In a press release earlier this week, the Center for Science in the Public Interest (CSPI) launched an attack on caramel coloring, asking the Food and Drug Administration to ban its use. Caramel color, as you may recall from a previous article on this site, is a naturally-sourced coloring agent used in foodstuff and beverages.
CSPI’s complaint focuses on the type of caramel coloring used in soft drinks like Coca-Cola and Pepsi, known as caramel color IV. Caramel coloring is traditionally produced by placing sugar over high heat. Caramel color IV adds ammonia and sulfites to the production process. According to CSPI, these extra ingredients result in harmful byproducts.
Chemical reactions result in the formation of 2-methylimidazole and 4 methylimidazole, which in government-conducted studies caused lung, liver, or thyroid cancer or leukemia in laboratory mice or rats.
The claim that caramel color IV contains some amount of 2-methylimidazole and 4-methylimidazole is not being refuted. However, beverage industry lobbyists have responded by saying that the risk to humans is minimal.
4-MEI is not a threat to human health. There is no evidence that 4-MEI causes cancer in humans. No health regulatory agency around the globe, including the Food and Drug Administration, has said that 4-MEI is a human carcinogen.
For the moment, literature does not provide much support for CSPI’s request. Perhaps most telling, the same research group CSPI cites in its complaint does not list 4-MEI among chemicals believed to be human carcinogens; however, this status could certainly change.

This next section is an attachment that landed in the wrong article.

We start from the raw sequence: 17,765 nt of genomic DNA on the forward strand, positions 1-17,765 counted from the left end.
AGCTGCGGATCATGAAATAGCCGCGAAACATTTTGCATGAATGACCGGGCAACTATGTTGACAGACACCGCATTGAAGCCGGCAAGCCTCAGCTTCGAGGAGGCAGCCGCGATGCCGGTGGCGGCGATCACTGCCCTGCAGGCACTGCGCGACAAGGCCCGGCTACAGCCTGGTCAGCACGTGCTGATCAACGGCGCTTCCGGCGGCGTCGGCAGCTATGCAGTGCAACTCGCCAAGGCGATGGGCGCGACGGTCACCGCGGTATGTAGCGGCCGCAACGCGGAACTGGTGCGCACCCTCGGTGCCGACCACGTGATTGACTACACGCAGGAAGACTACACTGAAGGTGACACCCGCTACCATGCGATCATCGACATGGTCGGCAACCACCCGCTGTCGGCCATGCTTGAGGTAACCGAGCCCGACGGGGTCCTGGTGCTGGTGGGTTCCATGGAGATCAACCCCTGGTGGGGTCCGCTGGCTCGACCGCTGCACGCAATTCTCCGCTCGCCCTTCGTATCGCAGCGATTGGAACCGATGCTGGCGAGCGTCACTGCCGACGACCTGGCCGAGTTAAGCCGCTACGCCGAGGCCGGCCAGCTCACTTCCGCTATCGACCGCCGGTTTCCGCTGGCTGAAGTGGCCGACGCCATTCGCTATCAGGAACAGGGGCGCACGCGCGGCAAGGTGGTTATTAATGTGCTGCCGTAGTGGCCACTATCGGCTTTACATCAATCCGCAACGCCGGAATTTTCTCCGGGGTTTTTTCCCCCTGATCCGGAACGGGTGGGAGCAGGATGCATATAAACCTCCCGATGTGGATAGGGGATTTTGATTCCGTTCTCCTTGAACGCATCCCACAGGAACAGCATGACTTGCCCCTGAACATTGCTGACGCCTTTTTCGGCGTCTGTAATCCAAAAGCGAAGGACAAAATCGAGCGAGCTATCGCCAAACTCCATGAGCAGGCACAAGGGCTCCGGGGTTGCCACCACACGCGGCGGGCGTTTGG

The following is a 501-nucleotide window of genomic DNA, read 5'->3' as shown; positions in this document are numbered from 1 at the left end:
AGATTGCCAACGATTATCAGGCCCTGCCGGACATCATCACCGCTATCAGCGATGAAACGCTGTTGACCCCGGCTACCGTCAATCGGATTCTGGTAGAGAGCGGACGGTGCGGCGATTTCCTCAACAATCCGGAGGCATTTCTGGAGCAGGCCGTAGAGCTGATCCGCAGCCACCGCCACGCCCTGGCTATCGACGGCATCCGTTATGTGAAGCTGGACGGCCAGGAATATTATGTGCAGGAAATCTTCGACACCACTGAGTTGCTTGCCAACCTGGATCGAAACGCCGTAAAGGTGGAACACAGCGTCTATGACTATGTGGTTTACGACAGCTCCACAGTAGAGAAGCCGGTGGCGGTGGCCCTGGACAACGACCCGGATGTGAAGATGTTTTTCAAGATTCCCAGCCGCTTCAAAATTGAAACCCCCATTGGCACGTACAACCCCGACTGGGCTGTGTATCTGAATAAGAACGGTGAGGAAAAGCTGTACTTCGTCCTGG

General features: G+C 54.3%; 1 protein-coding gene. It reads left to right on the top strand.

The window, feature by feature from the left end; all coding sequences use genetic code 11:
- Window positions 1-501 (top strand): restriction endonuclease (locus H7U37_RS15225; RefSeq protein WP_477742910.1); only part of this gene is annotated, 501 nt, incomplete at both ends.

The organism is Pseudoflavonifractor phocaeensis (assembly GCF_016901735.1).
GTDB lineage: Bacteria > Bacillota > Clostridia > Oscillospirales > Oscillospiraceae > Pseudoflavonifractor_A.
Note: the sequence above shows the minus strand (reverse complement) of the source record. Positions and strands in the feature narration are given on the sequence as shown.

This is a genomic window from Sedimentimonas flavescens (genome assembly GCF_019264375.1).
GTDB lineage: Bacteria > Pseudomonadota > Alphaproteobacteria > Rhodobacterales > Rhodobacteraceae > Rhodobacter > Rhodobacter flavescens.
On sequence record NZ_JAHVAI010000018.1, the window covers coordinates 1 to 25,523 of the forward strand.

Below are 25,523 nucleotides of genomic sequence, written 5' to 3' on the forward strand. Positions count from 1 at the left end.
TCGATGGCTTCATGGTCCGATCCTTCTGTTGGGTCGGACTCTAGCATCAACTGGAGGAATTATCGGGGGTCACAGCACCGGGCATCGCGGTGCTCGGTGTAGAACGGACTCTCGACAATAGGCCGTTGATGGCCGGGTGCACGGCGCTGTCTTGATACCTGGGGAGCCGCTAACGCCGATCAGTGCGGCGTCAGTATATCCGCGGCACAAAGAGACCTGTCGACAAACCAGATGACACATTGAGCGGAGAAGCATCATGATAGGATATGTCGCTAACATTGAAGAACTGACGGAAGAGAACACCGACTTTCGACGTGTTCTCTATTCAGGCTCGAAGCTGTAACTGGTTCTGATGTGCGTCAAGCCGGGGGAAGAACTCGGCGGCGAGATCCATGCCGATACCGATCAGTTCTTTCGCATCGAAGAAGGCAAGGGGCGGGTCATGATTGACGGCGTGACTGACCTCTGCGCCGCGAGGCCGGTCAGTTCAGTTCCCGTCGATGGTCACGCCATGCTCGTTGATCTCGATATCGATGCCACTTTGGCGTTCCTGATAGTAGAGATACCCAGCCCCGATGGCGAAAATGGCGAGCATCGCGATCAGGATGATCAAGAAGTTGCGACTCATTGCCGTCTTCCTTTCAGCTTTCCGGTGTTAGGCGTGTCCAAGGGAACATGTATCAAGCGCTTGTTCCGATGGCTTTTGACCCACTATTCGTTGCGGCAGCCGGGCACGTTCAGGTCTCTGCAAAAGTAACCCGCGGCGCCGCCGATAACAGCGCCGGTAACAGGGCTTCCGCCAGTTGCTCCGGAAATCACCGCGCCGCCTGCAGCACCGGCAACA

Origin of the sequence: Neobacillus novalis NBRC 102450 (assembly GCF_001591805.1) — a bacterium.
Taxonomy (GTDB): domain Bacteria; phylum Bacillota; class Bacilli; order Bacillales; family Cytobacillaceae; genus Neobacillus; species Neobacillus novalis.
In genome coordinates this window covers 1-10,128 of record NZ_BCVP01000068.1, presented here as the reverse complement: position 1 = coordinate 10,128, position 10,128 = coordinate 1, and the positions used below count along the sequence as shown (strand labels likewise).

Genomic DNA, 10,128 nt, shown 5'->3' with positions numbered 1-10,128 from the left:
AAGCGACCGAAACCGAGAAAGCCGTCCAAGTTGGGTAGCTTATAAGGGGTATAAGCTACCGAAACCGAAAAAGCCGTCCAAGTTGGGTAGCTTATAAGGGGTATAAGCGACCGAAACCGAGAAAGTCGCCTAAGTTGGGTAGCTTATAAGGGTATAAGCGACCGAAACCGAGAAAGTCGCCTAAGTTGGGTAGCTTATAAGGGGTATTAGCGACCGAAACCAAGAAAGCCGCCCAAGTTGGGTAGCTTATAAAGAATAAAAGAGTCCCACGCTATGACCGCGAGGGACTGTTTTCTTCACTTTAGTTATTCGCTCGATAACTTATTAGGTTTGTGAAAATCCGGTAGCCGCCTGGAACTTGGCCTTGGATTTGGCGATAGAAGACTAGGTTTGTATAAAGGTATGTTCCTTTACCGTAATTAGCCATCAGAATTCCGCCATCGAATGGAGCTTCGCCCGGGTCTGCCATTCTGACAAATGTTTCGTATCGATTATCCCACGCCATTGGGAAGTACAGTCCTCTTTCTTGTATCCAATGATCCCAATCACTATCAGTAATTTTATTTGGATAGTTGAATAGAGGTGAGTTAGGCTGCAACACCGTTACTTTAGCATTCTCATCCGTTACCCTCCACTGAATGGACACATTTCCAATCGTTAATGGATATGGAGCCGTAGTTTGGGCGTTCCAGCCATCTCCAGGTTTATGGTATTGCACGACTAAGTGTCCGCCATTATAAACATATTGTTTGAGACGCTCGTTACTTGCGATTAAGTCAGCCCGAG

While I admire CSPI’s initiative to make people aware of a potential health threat, public reaction has been to take the claim and run with it. A search on Twitter.com for ‘caramel color’ reveals that many people are assuming that CSPI’s press release is accurate. We won’t know for a while if there’s an impact on purchasing habits, but on a personal level, even I have abstained from purchasing Mexican Coca-Cola over the last few days (the kind made with real sugar instead of high fructose corn syrup) while reviewing the research.
At the end of the day, there are studies linking carcinogenic effects to practically everything we come in contact with. It’s hard to say, without further research, that CSPI’s claims about caramel color are invalid; but at the same time, it will also take additional study to show that CSPI is correct. At the very least, I hope that the fervor of caramel color will inspire someone to find out either way.